What’s been agreed so far
The withdrawal agreement includes a protocol for Northern Ireland/Ireland (the so-called backstop). Much of it has either been agreed or agreed in principle. Examples of areas agreed include: the movement of people across the Common Travel area; maintaining conditions for continued north/south co-operation in areas which include health, tourism, transport and agriculture. Areas agreed in principle include the protection of rights as specified under the Good Friday Agreement; the continuation of the Single Electricity Market and EU state aid laws to apply to Northern Ireland.
Crucial to the current debate are the most contentious areas in dispute include Northern Ireland remaining in a common regulatory area under the jurisdiction of European courts, and Northern Ireland to remain in the customs area of the EU with EU VAT and customs rules to apply.
Resolving the Backstop Problem
The EU’s position is crystal clear. No backstop means no deal. The UK’s position is more nuanced. Its White Paper hopes that the “operational legal text” agreed with the EU will not have to be used. But both sides agree that there will be a backstop. So whilst the EU is insistent that the Irish border is a major sticking point, the UK’s position is that it is both committed to no Irish border, but also, critically, none within the UK.
The EU has now said that the UK needs to come up with a text for the backstop with the UK government saying it has not ruled anything out in terms of the model. A paper from the UK government on this could be produced as early as this month.
The European Union has indicated that it is ready to “improve” the protocol to be more specific about which controls are needed and where and how they should be carried out. The UK wants to ensure that customs checks are unnecessary but recognises that Northern Ireland does have specific needs within the ultimate deal.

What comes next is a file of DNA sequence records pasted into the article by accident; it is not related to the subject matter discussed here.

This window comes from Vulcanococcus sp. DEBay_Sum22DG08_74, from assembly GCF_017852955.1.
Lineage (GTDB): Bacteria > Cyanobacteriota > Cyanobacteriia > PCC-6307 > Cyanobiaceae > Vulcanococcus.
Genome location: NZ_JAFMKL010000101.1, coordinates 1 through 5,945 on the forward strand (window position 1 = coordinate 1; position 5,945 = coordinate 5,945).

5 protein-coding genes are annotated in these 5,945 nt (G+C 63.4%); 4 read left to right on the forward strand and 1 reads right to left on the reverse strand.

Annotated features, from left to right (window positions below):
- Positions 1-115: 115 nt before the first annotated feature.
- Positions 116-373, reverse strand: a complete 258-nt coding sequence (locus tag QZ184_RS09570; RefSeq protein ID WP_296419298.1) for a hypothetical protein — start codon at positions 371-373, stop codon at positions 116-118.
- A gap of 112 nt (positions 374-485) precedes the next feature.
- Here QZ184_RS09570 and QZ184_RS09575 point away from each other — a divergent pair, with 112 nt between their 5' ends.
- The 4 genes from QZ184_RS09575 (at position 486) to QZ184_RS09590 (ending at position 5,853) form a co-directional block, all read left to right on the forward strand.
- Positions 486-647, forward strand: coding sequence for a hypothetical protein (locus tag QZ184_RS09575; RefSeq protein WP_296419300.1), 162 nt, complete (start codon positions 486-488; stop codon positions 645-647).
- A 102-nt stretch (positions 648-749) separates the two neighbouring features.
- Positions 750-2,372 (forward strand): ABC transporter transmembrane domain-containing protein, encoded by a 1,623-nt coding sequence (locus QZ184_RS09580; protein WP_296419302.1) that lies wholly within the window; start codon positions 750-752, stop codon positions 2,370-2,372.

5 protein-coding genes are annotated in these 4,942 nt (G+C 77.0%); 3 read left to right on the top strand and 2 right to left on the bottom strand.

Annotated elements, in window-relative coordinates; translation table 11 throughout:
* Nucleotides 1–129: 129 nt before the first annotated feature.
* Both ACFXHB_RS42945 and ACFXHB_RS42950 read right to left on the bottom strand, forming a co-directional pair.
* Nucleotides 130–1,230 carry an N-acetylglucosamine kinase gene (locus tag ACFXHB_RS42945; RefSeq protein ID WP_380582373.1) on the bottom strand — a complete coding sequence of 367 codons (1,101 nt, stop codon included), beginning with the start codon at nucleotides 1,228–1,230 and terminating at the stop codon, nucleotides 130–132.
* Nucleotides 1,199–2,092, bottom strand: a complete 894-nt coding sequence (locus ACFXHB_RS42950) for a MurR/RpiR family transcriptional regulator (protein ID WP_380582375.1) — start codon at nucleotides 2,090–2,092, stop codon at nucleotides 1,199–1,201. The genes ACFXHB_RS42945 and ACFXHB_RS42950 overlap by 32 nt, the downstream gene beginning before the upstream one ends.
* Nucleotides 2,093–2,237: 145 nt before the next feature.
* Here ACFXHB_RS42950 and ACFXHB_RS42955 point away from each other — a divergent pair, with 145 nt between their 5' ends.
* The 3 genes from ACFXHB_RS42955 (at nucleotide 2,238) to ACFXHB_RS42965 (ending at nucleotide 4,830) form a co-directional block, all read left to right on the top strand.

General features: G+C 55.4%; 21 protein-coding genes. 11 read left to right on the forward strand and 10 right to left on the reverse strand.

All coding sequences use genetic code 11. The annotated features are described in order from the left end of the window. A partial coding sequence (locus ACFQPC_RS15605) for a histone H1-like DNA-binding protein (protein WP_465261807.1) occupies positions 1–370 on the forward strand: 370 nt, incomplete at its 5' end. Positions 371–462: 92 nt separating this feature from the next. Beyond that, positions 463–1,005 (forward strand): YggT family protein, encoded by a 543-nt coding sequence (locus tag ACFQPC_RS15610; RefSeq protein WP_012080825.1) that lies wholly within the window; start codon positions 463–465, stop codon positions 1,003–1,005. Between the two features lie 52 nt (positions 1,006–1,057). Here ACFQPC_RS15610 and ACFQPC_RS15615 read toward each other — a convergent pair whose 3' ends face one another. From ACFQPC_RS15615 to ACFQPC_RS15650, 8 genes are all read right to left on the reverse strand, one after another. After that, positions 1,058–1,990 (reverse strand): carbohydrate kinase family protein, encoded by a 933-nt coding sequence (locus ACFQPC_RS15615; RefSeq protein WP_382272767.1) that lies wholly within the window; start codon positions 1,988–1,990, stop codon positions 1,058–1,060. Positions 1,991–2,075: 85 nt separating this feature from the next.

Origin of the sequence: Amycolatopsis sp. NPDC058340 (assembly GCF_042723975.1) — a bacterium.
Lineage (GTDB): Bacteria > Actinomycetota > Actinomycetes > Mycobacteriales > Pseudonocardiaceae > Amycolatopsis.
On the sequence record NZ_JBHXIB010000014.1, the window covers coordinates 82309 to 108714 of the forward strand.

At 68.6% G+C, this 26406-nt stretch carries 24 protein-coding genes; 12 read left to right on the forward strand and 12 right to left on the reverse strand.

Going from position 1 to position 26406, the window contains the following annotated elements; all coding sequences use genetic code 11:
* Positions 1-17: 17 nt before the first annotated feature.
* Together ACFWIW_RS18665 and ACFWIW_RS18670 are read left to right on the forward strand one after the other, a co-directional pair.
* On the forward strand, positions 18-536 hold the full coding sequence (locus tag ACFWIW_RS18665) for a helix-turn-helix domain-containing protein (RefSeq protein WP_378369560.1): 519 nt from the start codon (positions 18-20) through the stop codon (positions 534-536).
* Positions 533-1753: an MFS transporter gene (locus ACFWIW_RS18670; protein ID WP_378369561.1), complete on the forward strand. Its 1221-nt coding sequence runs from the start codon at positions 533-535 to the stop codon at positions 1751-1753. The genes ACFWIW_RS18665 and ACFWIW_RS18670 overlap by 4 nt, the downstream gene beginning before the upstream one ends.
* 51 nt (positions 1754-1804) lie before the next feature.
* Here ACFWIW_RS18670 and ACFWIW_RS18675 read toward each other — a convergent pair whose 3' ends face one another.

What our local parties want
Finally in terms of our local political parties, there are a number of critical policy issues on which there is a degree of alignment based on what they have to say in their manifestos of 2016 and 2017. A word of caution, however. Policy positions have and will continue to shift as they respond to developments in the negotiations.
All agree that there needs to be specific arrangements for Northern Ireland, that there should be no hard border, that Northern Ireland should have access to the Single Market and that travel and trade across the border should be frictionless, but significant differences as to how that should be achieved. So, in relation to specific arrangements for example, Sinn Fein believes Northern Ireland should have special status within the EU, whilst the DUP argues for specific solutions for specific circumstances. The Ulster Unionists want NI to become an “Enterprise Zone” whilst both Alliance and the SDLP argue for a special deal which would include membership of the European Economic Area (Europe’s free trade zone).